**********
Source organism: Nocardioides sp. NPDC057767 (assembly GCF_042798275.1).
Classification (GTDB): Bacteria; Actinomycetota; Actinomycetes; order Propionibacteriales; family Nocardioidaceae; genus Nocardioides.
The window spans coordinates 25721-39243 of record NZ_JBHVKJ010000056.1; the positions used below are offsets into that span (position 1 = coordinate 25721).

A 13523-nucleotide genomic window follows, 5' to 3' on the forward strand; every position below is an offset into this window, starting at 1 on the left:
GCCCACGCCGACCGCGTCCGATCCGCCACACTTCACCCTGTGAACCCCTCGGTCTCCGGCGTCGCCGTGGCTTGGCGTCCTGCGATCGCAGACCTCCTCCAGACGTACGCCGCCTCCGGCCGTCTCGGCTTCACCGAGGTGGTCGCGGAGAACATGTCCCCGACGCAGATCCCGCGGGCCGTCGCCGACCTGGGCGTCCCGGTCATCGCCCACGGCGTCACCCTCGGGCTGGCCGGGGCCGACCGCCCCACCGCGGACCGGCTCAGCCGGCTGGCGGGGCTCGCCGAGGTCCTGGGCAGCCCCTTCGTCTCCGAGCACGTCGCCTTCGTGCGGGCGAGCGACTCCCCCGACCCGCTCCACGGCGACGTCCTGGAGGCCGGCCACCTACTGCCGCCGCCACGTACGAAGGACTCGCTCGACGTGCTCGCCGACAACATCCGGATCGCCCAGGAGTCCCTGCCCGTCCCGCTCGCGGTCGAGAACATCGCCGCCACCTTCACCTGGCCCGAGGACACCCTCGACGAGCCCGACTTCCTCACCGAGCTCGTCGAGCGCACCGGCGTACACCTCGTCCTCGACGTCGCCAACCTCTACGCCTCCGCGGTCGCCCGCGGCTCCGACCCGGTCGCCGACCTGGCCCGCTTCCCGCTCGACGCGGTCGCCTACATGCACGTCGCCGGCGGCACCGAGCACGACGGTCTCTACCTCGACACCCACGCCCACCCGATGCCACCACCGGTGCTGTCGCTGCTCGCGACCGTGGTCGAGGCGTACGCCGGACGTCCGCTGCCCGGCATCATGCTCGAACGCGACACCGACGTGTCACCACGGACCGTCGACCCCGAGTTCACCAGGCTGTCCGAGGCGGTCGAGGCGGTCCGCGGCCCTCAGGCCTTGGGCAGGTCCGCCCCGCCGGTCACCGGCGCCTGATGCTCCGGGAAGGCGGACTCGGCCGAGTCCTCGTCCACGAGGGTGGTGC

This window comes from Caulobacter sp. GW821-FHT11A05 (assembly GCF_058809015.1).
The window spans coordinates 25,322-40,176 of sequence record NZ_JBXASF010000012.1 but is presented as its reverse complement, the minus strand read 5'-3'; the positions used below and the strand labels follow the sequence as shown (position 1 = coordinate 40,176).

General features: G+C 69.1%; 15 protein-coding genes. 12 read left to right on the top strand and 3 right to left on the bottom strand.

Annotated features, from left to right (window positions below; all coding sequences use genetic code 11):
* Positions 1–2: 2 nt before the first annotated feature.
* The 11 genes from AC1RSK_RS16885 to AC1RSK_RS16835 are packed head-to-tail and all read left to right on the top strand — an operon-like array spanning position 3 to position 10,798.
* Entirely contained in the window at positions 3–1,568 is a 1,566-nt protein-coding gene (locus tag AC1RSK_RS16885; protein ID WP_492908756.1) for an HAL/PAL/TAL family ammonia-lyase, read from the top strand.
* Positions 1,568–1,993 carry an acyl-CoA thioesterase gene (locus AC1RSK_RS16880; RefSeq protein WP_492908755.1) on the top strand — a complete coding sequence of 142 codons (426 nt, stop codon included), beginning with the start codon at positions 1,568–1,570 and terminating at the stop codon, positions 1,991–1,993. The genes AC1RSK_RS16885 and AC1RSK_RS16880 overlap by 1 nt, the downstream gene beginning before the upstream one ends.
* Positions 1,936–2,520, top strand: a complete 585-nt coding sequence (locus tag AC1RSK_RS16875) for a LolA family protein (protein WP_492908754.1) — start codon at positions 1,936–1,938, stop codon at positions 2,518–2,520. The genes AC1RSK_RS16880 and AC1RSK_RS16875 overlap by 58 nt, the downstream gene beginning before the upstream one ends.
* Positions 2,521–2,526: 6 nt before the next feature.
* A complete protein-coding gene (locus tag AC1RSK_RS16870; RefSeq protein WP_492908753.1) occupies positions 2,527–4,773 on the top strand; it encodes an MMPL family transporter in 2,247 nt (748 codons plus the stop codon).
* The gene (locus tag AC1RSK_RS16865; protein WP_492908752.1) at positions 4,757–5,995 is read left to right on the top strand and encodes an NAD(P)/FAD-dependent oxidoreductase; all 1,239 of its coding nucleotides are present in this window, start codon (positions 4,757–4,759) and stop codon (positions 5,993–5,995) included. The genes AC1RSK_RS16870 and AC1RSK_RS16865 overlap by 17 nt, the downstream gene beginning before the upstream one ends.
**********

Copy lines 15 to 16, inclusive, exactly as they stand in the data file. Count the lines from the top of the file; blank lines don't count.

* Positions 2,521–2,526: 6 nt before the next feature.
* A complete protein-coding gene (locus tag AC1RSK_RS16870; RefSeq protein WP_492908753.1) occupies positions 2,527–4,773 on the top strand; it encodes an MMPL family transporter in 2,247 nt (748 codons plus the stop codon).